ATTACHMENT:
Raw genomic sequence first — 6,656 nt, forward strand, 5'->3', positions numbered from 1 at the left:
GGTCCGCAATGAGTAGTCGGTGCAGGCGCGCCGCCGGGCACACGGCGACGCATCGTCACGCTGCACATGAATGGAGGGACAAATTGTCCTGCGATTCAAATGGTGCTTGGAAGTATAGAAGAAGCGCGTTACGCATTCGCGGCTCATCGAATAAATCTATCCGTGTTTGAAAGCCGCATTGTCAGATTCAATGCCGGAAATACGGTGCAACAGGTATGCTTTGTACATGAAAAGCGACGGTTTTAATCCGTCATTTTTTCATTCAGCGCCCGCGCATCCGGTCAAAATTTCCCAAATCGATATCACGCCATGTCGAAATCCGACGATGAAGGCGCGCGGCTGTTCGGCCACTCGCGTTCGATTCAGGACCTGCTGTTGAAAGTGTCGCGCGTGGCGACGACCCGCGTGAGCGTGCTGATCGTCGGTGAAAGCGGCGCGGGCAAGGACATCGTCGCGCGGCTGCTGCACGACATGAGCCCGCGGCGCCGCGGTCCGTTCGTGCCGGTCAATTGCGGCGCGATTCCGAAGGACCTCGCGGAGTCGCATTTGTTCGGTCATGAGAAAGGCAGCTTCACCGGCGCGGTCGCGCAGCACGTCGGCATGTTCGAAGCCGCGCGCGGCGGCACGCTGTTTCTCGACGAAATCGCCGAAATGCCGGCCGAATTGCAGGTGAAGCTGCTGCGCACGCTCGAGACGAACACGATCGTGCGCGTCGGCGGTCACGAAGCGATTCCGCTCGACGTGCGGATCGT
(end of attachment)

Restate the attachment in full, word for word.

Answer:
Raw genomic sequence first — 6,656 nt, forward strand, 5'->3', positions numbered from 1 at the left:
GGTCCGCAATGAGTAGTCGGTGCAGGCGCGCCGCCGGGCACACGGCGACGCATCGTCACGCTGCACATGAATGGAGGGACAAATTGTCCTGCGATTCAAATGGTGCTTGGAAGTATAGAAGAAGCGCGTTACGCATTCGCGGCTCATCGAATAAATCTATCCGTGTTTGAAAGCCGCATTGTCAGATTCAATGCCGGAAATACGGTGCAACAGGTATGCTTTGTACATGAAAAGCGACGGTTTTAATCCGTCATTTTTTCATTCAGCGCCCGCGCATCCGGTCAAAATTTCCCAAATCGATATCACGCCATGTCGAAATCCGACGATGAAGGCGCGCGGCTGTTCGGCCACTCGCGTTCGATTCAGGACCTGCTGTTGAAAGTGTCGCGCGTGGCGACGACCCGCGTGAGCGTGCTGATCGTCGGTGAAAGCGGCGCGGGCAAGGACATCGTCGCGCGGCTGCTGCACGACATGAGCCCGCGGCGCCGCGGTCCGTTCGTGCCGGTCAATTGCGGCGCGATTCCGAAGGACCTCGCGGAGTCGCATTTGTTCGGTCATGAGAAAGGCAGCTTCACCGGCGCGGTCGCGCAGCACGTCGGCATGTTCGAAGCCGCGCGCGGCGGCACGCTGTTTCTCGACGAAATCGCCGAAATGCCGGCCGAATTGCAGGTGAAGCTGCTGCGCACGCTCGAGACGAACACGATCGTGCGCGTCGGCGGTCACGAAGCGATTCCGCTCGACGTGCGGATCGT